It was too dark to properly appreciate Kew Gardens:
From what I could tell, thankfully it's a world apart from its predecessor in virtually every respect. The Victorian design of the yellow-brick buildings and some of the original features give it a very particular atmosphere. There is also a footbridge which has Grade II listed status, built with a narrow walkway and very high walls with the intention of protecting people's clothing from the smoke of engines passing underneath. Being there in the gloom of a winter's evening heightened resonances of steam-era railways.
I had thought Richmond was the very last station I had left to visit, and hence the end of my quest.
Then I remembered about Heathrow Terminal 5. Grrr. Anyway, the first station opened here in 1846; I'm not sure when the current building dates from. The exterior reminded me of Wimbledon; sadly, so did the interior. It is a place of near-utter confusion, giving rise to that perpetually frustrating aspect of busy stations: people standing dead still slap bang in the way of you and everyone else, gawping at timetables or simply trying to work out where they should be busily rushing to. It was not the most dignified of locations to symbolise the end of The End Of The Line. Which was just as well, because it wasn't.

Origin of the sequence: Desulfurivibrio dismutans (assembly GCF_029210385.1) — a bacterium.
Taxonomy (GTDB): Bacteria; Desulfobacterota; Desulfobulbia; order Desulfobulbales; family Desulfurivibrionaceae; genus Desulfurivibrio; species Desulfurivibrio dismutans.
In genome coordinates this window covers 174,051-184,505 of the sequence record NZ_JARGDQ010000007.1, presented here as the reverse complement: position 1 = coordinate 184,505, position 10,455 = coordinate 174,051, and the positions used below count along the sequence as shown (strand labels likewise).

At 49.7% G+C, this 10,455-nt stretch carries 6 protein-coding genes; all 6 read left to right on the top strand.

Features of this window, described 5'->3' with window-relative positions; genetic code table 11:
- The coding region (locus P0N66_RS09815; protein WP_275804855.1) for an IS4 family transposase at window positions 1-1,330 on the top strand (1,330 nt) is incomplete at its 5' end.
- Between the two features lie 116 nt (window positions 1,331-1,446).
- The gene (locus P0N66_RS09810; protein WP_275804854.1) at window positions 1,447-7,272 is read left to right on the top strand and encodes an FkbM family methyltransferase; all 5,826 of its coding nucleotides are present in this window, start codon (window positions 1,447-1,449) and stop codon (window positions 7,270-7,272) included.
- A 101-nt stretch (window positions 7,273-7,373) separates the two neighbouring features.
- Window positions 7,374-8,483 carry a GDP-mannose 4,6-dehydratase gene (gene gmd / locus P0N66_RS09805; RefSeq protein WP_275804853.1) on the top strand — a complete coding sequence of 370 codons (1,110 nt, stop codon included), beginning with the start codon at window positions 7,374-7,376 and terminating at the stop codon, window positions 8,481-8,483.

If you find yourself on the other branch that runs to Ealing Broadway, the District Line has one last gem to offer:
Chiswick Park. This has gone straight into my list of the 10 best stations on the Underground. It's a glorious building, inside and out, and searching online I see that Charles Holden (him again) was inspired by a station in Berlin, one Krumme Lanke. Holden's design was part of a rebuilding that took place in the 1930s when the Piccadilly Line was being extended westwards and extra sets of tracks needed to be laid. Any excuse for a bit of Euro-chic where Charlie's concerned. The view from the platform of the station's brick tower is breathtaking:
The remaining three stops on this branch were all ones I had visited before; two on the Piccadilly Line, Acton Town:
and Ealing Common:
and the third being the terminus, shared with the Central Line, Ealing Broadway:
Thinking back, Chiswick Park restored a little of my respect for the District. But not quite enough. Truth be told I don't have any particular overriding feeling towards the line, positive or negative. It's just such an assortment of contrasting, not to say contradictory styles and attitudes, it's impossible to perceive of it as a whole or to sum it all up with one adjective. Well, there is one. Unreliable. But that's more to do with the service than the character or design or the line. Or is it? I'm sure I'd feel more pointedly disposed (or otherwise) towards the District were its trains not treated as an after-thought and more the reason for the line's existence.
That, and they put the original platform noticeboards back at Earl's Court.